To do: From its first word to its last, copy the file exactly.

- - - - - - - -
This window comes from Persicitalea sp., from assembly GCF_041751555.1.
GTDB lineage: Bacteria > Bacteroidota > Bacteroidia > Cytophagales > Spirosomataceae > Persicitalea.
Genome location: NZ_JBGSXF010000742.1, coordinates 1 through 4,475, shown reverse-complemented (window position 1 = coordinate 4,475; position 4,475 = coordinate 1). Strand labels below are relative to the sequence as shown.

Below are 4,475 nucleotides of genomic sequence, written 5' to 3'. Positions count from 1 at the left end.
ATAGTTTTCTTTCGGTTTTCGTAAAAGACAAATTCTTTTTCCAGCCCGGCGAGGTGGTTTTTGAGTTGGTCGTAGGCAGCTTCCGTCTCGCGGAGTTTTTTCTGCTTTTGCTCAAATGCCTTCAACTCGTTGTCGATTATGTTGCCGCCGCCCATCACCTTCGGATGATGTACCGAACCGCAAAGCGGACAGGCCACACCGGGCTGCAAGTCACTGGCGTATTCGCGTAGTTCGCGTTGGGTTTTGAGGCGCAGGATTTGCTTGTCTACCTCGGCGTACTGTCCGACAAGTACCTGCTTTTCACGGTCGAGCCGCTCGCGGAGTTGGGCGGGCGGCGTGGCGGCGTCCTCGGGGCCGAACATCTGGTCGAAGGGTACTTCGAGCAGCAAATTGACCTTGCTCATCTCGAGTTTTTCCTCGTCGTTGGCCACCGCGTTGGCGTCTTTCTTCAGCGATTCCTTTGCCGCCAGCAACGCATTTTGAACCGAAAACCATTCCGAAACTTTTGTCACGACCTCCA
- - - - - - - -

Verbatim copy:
This window comes from Persicitalea sp., from assembly GCF_041751555.1.
GTDB lineage: Bacteria > Bacteroidota > Bacteroidia > Cytophagales > Spirosomataceae > Persicitalea.
Genome location: NZ_JBGSXF010000742.1, coordinates 1 through 4,475, shown reverse-complemented (window position 1 = coordinate 4,475; position 4,475 = coordinate 1). Strand labels below are relative to the sequence as shown.

Below are 4,475 nucleotides of genomic sequence, written 5' to 3'. Positions count from 1 at the left end.
ATAGTTTTCTTTCGGTTTTCGTAAAAGACAAATTCTTTTTCCAGCCCGGCGAGGTGGTTTTTGAGTTGGTCGTAGGCAGCTTCCGTCTCGCGGAGTTTTTTCTGCTTTTGCTCAAATGCCTTCAACTCGTTGTCGATTATGTTGCCGCCGCCCATCACCTTCGGATGATGTACCGAACCGCAAAGCGGACAGGCCACACCGGGCTGCAAGTCACTGGCGTATTCGCGTAGTTCGCGTTGGGTTTTGAGGCGCAGGATTTGCTTGTCTACCTCGGCGTACTGTCCGACAAGTACCTGCTTTTCACGGTCGAGCCGCTCGCGGAGTTGGGCGGGCGGCGTGGCGGCGTCCTCGGGGCCGAACATCTGGTCGAAGGGTACTTCGAGCAGCAAATTGACCTTGCTCATCTCGAGTTTTTCCTCGTCGTTGGCCACCGCGTTGGCGTCTTTCTTCAGCGATTCCTTTGCCGCCAGCAACGCATTTTGAACCGAAAACCATTCCGAAACTTTTGTCACGACCTCCA